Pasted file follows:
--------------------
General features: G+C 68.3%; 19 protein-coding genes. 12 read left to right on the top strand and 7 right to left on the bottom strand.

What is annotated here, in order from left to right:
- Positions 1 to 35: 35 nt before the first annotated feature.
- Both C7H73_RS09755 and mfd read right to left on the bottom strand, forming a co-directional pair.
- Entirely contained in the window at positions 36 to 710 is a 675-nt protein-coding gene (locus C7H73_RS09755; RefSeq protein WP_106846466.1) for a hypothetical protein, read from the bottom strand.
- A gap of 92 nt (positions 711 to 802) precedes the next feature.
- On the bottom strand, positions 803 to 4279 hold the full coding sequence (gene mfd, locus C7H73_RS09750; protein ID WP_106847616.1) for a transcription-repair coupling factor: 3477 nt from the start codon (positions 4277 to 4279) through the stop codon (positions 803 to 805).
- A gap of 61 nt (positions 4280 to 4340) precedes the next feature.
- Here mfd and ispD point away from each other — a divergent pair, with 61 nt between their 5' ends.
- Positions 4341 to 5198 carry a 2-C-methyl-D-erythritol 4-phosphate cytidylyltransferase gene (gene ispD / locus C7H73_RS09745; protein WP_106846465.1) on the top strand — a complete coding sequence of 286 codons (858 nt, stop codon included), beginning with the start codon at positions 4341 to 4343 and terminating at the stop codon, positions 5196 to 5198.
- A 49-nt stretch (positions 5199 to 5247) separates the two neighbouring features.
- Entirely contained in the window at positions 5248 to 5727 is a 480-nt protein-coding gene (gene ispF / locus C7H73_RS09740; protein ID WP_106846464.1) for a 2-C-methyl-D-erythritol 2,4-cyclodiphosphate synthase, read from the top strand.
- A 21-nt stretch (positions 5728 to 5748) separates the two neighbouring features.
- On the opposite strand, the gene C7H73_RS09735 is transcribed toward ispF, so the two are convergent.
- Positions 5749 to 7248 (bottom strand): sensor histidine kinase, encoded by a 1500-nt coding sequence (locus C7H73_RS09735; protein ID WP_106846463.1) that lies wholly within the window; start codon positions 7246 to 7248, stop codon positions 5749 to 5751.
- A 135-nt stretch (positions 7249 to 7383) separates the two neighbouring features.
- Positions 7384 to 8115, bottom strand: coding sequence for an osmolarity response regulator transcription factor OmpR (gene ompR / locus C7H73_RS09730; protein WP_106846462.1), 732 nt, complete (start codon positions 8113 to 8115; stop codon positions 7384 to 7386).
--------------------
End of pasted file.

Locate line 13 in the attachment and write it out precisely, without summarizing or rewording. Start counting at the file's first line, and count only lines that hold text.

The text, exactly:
- A 21-nt stretch (positions 5728 to 5748) separates the two neighbouring features.